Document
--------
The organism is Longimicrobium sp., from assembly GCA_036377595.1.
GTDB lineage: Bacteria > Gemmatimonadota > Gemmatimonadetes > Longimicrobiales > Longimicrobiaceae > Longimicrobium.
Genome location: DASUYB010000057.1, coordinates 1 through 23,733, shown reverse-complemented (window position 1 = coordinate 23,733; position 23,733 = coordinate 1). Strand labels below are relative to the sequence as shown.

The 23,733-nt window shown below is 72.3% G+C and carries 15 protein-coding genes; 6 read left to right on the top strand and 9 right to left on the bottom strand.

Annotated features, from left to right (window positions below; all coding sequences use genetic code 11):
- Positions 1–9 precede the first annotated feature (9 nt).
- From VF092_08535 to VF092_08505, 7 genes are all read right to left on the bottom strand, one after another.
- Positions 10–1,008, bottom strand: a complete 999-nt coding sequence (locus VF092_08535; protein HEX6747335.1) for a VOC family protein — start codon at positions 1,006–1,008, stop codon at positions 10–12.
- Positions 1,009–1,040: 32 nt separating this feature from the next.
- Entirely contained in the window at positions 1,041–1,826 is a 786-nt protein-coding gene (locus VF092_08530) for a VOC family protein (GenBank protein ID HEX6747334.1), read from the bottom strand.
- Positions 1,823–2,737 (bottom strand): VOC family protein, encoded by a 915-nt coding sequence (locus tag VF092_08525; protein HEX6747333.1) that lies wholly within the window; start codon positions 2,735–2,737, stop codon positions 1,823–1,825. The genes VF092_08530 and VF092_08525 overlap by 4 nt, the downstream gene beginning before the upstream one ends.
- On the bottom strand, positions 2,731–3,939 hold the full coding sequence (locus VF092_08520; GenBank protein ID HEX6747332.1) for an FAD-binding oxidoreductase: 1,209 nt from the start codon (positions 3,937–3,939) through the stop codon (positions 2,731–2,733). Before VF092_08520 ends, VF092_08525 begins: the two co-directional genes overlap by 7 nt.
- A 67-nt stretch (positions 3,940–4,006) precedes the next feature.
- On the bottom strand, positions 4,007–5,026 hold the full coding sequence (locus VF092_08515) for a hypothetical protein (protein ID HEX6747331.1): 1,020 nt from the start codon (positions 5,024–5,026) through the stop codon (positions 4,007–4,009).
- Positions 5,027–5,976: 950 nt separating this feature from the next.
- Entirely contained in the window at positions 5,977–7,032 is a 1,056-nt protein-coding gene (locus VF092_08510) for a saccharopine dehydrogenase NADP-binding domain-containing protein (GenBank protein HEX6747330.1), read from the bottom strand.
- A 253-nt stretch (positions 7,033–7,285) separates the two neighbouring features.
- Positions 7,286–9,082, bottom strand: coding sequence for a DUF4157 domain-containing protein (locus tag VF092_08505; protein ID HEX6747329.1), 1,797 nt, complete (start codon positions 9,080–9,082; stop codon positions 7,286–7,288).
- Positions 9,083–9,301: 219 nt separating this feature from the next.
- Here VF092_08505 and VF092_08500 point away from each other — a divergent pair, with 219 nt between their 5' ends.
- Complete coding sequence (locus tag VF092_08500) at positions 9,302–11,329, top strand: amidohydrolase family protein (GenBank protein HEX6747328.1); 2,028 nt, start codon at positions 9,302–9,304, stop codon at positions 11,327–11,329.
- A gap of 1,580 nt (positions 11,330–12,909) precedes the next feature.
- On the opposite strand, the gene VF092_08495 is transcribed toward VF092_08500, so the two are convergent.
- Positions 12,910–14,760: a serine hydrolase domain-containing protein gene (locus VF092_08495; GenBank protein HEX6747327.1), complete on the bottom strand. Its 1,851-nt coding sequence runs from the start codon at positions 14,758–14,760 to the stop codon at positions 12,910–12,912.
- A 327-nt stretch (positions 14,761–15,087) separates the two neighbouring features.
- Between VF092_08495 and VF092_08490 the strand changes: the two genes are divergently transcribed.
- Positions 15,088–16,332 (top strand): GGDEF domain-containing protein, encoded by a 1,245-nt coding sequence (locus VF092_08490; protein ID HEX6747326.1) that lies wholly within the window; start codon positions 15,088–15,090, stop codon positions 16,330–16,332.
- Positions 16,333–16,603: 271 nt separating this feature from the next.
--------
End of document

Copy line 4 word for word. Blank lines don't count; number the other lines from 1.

The 23,733-nt window shown below is 72.3% G+C and carries 15 protein-coding genes; 6 read left to right on the top strand and 9 right to left on the bottom strand.